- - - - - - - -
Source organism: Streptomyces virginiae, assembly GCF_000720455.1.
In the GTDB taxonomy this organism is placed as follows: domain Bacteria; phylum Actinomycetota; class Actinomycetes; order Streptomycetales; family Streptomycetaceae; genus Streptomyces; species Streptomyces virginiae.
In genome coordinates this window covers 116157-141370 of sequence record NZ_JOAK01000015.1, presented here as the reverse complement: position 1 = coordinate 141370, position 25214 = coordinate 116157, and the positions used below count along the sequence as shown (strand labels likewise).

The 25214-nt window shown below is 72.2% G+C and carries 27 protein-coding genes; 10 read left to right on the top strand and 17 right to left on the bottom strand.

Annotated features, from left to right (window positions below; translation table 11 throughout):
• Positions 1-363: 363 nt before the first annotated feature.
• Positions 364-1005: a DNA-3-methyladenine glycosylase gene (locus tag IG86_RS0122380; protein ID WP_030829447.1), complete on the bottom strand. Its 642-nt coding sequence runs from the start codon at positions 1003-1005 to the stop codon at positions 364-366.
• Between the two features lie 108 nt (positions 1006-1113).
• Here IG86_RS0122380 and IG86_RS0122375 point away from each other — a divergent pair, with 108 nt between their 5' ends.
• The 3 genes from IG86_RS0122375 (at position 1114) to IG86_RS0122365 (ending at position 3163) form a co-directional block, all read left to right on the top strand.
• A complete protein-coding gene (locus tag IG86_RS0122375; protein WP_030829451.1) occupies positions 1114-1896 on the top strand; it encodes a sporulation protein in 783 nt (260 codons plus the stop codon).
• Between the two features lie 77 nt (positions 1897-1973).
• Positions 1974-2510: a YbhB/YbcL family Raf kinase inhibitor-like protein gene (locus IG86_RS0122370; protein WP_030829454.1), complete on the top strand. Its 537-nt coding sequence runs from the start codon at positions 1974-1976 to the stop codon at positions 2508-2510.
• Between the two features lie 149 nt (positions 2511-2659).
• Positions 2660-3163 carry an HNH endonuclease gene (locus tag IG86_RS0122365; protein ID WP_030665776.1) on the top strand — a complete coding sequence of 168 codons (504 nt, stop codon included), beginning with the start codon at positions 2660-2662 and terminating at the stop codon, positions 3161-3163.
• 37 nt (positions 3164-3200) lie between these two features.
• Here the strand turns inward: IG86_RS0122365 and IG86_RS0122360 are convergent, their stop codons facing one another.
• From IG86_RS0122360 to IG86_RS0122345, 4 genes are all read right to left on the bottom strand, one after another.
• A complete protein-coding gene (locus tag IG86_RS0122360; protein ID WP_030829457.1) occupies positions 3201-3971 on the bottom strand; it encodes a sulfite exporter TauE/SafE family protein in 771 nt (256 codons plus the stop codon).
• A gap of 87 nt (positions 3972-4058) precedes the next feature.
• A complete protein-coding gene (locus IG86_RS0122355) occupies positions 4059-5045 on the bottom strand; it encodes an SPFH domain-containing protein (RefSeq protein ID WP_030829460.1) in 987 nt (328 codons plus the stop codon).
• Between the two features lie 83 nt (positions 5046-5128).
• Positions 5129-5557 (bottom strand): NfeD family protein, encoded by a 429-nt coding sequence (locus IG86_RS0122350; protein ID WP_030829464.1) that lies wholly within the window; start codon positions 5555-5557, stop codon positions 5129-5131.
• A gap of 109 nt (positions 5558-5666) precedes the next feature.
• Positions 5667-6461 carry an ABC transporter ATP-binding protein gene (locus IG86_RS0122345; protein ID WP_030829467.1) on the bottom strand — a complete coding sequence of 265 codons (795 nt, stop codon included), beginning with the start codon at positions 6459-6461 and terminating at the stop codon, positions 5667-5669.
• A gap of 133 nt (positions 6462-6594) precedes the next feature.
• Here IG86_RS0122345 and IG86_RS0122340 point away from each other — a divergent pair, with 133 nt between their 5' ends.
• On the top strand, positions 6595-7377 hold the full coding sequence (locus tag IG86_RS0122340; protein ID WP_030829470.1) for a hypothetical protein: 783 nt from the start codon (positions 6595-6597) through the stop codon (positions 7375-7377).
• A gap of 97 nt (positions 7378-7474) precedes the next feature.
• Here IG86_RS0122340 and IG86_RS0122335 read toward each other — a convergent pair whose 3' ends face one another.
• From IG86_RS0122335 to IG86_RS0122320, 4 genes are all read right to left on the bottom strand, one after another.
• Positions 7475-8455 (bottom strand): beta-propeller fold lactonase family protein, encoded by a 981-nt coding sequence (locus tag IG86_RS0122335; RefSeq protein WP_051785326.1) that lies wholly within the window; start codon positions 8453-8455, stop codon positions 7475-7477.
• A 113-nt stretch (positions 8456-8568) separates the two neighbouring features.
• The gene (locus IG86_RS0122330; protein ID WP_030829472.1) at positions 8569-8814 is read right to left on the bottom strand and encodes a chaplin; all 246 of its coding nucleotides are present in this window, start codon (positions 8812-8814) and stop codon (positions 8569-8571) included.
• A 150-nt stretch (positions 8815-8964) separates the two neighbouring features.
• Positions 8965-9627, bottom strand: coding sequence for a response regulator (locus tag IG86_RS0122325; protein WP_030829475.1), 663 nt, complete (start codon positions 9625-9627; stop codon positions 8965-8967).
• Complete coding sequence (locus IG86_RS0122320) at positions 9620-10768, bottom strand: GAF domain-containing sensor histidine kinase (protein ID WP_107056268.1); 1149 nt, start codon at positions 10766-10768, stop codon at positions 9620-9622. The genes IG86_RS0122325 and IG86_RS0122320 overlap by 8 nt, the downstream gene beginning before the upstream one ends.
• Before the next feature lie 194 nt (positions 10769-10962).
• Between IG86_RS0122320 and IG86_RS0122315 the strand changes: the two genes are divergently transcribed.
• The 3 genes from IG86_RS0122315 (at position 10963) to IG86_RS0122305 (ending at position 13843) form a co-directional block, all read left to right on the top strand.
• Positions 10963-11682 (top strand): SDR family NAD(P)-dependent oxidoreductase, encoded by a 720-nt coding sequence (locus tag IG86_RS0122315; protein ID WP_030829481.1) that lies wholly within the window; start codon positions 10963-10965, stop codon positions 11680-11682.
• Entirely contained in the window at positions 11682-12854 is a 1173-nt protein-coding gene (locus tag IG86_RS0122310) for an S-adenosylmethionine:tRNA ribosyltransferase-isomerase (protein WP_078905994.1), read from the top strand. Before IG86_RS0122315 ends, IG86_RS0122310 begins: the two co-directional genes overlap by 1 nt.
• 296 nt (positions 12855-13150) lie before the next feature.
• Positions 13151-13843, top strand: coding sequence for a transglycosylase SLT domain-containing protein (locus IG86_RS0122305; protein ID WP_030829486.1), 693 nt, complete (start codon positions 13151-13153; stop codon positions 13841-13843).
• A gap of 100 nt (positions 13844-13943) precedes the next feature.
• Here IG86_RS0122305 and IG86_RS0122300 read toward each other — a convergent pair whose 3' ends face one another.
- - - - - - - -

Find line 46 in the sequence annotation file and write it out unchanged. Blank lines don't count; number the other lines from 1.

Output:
• Here IG86_RS0122305 and IG86_RS0122300 read toward each other — a convergent pair whose 3' ends face one another.